Last month, the U. S. District Court for the District of New Jersey found that a 2007 Jersey City ordinance requiring project labor agreements (PLAs) on private projects receiving tax abatements is preempted by the National Labor Relations Act (NLRA).

“The ruling will create a level playing field for all qualified contractors competing for work on Jersey City tax-abated projects,” said Associated Builders and Contractors Vice President of Regulatory, Labor and State Affairs Ben Brubeck. “It also calls into question the legitimacy of similar anti-competitive local ordinances imposing PLA requirements as well as ordinances requiring contractors to participate in apprenticeship programs.”

The case involved a Jersey City ordinance encouraging private developers to invest in the city by offering tax abatements for private developments on the condition developers require construction contractors to enter into a PLA to perform work on a project.

In August, 2015, the New Jersey Chapter of ABC (ABCNJ) led a group of merit shop contractors in filing a suit, arguing the ordinance was preempted by federal law and Jersey City was acting as a market regulator and not a market participant. See Associated Builders and Contractors Inc., New Jersey Chapter et al. v. Jersey City, New Jersey, No. 2:14-cv-05445 (D.N.J. 2015).

After the District Court dismissed the complaint on the grounds that the preemption doctrine did not apply to the city, the chapter brought the case to the Court of Appeals for the Third Circuit in June 2016. In September 2016, the appeals court reversed the decision of the lower court, holding that Jersey City was, in fact, a market regulator in its enforcement of the PLA ordinance and remanding the case to the District Court for preemption analysis. See Associated Builders & Contractors Inc. v. Jersey City (3d Cir. 2016).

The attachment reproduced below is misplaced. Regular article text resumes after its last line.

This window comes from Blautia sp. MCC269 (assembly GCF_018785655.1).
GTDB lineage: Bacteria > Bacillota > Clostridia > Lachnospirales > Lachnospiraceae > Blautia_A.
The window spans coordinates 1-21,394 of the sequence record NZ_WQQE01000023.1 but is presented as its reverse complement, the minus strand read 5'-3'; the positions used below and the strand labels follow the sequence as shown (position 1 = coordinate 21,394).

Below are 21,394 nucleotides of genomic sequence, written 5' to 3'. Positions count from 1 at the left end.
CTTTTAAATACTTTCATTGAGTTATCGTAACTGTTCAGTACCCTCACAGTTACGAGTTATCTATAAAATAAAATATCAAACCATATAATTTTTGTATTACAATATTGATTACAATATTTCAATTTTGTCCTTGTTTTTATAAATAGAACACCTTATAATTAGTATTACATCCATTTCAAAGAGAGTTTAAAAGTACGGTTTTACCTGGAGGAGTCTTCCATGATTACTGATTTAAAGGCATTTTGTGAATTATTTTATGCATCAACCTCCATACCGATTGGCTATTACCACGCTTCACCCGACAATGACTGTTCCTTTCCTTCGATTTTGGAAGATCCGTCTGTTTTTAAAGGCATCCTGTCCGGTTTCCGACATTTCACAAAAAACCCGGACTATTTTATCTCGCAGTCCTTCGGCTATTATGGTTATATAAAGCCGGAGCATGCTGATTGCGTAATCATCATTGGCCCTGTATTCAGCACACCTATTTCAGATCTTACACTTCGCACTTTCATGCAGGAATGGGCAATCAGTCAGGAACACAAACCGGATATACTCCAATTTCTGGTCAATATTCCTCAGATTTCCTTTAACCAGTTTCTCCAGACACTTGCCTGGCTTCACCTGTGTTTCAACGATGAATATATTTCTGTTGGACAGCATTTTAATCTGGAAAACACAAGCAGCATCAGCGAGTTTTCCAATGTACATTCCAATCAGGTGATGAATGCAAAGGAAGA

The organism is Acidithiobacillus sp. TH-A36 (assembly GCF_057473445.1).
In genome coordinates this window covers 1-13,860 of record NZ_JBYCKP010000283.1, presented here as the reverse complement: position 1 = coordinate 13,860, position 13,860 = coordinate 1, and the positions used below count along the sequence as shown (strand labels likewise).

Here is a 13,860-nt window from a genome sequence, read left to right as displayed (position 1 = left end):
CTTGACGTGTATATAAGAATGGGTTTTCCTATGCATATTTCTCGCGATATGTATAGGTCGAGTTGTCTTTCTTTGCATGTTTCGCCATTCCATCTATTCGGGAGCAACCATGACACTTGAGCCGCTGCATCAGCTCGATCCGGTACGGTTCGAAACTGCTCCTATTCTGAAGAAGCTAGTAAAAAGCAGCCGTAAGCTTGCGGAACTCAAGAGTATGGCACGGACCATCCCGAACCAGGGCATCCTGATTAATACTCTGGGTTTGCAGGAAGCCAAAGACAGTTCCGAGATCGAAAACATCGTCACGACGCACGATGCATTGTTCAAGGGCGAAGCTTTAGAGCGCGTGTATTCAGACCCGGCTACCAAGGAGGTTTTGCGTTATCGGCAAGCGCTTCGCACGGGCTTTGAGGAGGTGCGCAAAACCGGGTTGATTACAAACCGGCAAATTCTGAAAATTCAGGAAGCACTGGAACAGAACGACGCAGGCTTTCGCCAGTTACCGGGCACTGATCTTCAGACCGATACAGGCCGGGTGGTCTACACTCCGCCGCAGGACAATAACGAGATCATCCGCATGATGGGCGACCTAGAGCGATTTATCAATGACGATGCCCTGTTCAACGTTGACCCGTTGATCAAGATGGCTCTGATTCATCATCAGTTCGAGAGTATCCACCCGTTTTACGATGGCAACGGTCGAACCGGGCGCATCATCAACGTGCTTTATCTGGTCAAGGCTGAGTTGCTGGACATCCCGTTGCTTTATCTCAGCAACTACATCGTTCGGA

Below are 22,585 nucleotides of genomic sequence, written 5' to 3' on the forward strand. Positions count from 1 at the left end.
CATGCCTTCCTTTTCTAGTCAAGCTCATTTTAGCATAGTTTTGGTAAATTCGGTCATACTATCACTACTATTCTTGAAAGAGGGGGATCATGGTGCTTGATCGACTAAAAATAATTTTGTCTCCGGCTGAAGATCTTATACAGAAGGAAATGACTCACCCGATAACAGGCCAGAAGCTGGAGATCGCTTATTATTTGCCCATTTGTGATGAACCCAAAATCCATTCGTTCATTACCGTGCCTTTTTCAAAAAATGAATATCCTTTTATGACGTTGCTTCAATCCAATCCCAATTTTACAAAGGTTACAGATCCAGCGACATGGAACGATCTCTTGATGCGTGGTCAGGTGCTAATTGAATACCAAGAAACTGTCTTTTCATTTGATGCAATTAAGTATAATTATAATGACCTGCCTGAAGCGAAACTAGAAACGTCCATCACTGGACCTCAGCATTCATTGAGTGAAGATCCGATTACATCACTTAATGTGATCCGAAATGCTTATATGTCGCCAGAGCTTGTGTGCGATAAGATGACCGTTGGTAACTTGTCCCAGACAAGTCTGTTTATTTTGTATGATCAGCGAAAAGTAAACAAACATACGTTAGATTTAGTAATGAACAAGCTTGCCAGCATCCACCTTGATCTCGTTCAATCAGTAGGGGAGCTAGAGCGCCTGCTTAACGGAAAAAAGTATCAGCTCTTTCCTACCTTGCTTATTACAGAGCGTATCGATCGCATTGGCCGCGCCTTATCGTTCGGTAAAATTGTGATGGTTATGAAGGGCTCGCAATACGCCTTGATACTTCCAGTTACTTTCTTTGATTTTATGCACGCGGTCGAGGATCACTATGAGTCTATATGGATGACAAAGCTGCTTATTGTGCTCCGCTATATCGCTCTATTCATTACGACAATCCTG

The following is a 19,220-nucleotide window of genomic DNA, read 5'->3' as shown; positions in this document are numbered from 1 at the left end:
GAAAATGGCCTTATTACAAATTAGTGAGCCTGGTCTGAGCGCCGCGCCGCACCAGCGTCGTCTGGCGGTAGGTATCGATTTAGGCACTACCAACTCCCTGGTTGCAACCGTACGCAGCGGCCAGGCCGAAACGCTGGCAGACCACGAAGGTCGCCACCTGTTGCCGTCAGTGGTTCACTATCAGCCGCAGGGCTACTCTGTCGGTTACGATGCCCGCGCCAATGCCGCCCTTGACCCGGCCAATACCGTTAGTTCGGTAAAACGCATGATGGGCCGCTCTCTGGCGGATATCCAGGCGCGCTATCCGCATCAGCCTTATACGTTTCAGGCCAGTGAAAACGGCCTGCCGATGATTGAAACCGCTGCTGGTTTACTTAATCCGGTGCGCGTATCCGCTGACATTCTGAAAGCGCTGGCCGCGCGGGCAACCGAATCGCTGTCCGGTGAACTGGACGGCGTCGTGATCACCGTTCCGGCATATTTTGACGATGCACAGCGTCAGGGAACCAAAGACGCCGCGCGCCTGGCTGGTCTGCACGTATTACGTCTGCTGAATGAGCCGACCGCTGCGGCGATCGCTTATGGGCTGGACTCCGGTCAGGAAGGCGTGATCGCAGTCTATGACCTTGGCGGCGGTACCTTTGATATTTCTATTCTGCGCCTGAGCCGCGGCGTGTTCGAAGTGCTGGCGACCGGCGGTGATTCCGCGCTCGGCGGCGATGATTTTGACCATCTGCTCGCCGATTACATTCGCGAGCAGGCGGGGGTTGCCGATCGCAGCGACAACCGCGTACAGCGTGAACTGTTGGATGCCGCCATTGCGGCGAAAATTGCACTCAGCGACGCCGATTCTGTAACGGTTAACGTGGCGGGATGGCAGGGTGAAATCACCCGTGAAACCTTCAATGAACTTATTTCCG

The June 15, 2017, decision came from District Court Judge Susan Wigenton, who determined that the ordinance “directly intrudes on § 7 and § 8 of the NLRA,” according to her opinion. See Associated Builders and Contractors Inc. v. Jersey City, No. 14-5445 (D.N.J. 2017).

The Court also held that the PLA ordinance’s attempt to regulate the operation and reporting of apprenticeship programs intruded upon and therefore was preempted by the Employee Retirement Income Security Act.

When mandated by a government agency on a taxpayer-funded project, PLAs drive up the cost of construction projects by between 12 percent and 18 percent, according to a series of academic studies. PLAs typically ensure construction contracts are awarded only to companies that agree to recognize unions as the representatives of their employees on that job; use the union hiring hall to obtain workers at the expense of existing qualified employees; obtain apprentices through union apprenticeship programs; follow inefficient union work rules; pay into union benefit and multi-employer pension plans workers will never benefit from unless they meet vesting requirements; and force workers to pay union dues and/or join a union as a condition of employment.

ABCNJ was represented by Russ McEwan of Littler Mendelson P.C.